The older I get, the more many of my romanticized beliefs seem to fall over the wayside, so I am not sure I could ever believe in fate. But I love the concept of synchronicity, of things falling into spectacular and unexpected order, when we least expect it.
Take heart, I am not aiming for any grand philosophical matters today, I just want to bring up haute couture. The Paris fashion shows came to a close last week and the fashion wagon has moved on to its next chaos-filled destination – those, like me, who do not have any affiliation with the fashion industry are left dreaming (or criticizing) over catwalk shots beaming from Vogue’s website.
Is couture even relevant, especially at a time of such economic crisis, or does it inhabit a world onto its own, the rarefied world of the 1% who can afford price tags starting at $20,000? As I was pondering this question – in the meantime, designers at Zara were busy copying and paring down the looks that paraded on the catwalk – a blog post by Jackie Mellon landed in my inbox. Serendipity.
Jackie is a fashion designer and teacher at a fashion school in New York and knows a thing or two about fashion and couture. Her little rant on haute couture – written for those students who aspire to slip through that impossibly narrow entrance – focusses on what it takes to create a couture item and why those ethereal gowns that we admire for afar are worth ever pretty penny.
In Jackie’s words: “Haute Couture: a term that describes a tradition of “high sewing” originating from the Parisian ateliers first ascribed to the designer, Charles Frederick Worth, in the mid nineteenth century, refers to custom made, custom fit garments using the most exquisite materials and of such superior craftsmanship that the skilled individuals who create, bead and embellish these pieces of artistry are reduced to the title Petites Mains (Little Hands).”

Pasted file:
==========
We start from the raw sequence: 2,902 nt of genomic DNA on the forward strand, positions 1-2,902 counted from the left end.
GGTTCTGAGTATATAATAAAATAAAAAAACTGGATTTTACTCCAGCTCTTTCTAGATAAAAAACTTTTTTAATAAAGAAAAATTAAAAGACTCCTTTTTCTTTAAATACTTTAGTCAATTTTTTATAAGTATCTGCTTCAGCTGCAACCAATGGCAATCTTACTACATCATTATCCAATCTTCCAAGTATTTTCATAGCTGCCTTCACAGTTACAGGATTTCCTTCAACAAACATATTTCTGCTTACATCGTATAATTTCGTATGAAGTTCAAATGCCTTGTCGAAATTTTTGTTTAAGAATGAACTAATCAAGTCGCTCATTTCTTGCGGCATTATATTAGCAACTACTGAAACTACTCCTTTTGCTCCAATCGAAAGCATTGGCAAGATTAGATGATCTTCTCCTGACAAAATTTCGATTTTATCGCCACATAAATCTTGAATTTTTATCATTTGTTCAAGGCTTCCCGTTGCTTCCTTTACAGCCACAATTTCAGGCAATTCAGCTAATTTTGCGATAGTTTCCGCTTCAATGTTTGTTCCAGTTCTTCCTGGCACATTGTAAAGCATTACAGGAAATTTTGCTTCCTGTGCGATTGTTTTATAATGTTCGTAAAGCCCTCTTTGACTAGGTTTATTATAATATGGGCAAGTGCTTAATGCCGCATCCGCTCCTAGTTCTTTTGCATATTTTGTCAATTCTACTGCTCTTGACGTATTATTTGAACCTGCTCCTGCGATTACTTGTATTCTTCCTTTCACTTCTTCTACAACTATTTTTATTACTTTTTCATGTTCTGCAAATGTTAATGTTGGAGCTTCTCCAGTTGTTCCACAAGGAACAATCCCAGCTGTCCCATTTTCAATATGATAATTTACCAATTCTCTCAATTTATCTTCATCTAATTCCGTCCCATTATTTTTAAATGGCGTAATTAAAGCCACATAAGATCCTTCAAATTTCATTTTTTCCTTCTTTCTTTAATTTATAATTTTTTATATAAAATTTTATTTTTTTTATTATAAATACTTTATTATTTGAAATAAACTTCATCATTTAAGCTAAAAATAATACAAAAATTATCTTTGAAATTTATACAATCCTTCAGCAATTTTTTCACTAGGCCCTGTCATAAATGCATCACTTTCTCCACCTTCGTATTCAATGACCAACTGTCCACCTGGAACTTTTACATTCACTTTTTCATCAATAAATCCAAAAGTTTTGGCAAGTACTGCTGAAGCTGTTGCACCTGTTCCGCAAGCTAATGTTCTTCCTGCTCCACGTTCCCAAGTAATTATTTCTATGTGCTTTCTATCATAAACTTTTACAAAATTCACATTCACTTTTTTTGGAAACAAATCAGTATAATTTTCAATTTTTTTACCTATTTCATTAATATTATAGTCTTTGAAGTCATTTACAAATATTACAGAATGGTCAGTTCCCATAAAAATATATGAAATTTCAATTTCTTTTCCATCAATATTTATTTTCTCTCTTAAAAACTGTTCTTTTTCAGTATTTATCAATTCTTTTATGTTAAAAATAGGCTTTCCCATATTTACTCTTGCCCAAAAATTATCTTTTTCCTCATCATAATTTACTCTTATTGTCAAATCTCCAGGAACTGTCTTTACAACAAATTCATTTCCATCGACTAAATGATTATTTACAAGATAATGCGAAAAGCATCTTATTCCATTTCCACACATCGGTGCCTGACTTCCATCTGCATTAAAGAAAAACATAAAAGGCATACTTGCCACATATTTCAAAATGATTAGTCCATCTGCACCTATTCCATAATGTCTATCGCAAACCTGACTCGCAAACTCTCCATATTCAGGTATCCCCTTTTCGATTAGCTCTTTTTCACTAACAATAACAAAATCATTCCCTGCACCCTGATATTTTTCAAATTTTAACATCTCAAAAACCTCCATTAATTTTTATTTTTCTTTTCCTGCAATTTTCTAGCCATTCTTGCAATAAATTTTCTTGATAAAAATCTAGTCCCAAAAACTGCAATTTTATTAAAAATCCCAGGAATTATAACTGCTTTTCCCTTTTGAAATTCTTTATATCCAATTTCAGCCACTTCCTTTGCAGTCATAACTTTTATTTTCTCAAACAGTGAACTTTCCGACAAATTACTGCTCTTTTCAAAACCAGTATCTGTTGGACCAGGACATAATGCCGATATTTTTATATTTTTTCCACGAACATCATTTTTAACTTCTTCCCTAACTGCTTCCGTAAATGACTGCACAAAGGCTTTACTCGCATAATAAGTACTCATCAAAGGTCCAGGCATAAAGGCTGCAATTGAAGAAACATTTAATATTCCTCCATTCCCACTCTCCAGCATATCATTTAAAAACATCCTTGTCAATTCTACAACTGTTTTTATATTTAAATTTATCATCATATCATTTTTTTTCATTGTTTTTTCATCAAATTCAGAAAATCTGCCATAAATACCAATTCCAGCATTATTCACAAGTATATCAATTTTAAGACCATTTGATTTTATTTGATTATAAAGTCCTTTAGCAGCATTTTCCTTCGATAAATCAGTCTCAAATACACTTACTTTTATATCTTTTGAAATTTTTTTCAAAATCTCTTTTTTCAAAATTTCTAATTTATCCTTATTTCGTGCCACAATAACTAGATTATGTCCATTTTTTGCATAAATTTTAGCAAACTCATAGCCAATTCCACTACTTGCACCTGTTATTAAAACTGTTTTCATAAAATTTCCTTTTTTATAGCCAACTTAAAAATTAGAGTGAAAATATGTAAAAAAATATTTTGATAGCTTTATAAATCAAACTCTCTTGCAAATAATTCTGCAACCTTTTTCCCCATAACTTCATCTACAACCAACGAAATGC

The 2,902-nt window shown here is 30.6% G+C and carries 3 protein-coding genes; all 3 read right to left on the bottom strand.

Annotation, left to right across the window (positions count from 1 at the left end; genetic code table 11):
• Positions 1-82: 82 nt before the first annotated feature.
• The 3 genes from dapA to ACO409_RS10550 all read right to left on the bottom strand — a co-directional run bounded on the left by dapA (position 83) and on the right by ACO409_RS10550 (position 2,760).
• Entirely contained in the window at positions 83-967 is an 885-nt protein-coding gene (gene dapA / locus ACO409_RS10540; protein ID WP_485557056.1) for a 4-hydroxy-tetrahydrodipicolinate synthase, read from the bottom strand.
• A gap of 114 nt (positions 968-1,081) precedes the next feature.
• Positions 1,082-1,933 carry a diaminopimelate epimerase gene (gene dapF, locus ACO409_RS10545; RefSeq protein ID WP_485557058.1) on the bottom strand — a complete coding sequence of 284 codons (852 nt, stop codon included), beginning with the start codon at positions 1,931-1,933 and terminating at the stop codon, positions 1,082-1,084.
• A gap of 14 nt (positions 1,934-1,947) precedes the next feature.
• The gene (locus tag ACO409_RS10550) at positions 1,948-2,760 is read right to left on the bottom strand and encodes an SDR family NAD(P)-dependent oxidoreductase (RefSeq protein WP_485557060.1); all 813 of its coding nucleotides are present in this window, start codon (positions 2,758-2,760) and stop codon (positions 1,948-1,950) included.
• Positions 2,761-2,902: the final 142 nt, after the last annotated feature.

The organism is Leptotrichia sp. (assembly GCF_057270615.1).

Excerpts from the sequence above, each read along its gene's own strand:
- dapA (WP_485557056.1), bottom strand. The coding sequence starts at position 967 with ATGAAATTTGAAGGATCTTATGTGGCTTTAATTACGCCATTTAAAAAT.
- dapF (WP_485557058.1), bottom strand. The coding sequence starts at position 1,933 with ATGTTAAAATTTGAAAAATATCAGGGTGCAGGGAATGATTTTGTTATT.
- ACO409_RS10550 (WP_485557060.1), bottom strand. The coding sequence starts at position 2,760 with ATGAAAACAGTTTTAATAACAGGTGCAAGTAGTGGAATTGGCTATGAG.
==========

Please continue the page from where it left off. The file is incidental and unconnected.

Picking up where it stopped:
At the heart of every single one of those custom gowns are a tribe of (mostly) women who, for decades, have been sewing for the same fashion house, with “their little hands”, precious fabrics, lace and beading to a level of perfection unimaginable (unless you have ever tried one of those dresses yourself).
Haute couture is art. And priced accordingly.
These days, Maria Grazia Chiuri and Pierpaolo Piccioli, who have taken over Valentino, are two of C&S’s favorite dreamers and creators of haute couture around.
On occasion, sofagirl and I like to play the grown-up version of the “if you had to choose between John Lennon and Mick Jagger, who would you sleep with” of yore, so I was not at all surprised when, lying in bed a few nights ago, I received this e-mail:
“TASK FOR THE DAY
It’s the awards season and our blog has been turned into a film. We are going to:
– The Emmys
– The Oscars
– The Grammys
– A dinner in our honour given by Amazon who are selling hundreds of thousands of copies of our book
Maria Grazia and Pierpaolo call us and offer to dress us for each event. They will tailor the dresses to suit us.
What do you choose?”
I didn’t even wait for the morning to answer. I quickly went through the collection I had already looked at a number of times and put in my submissions. She quickly replied with hers.
And then I went off to sleep dreaming of wearing a Valentino gown, to some glitzy event that could not possibly feature in my dreary social calendar.
And here are mine:
And, for the record, I would pick Lennon. We never liked the same men.
Jackie Mellon has written a highly entertaining nove titled Silk for the Feed Dogs, set in the international fashion world. Perfect for a cold Winter afternoon or a lazy Summer one. I am half way through it and having a blast.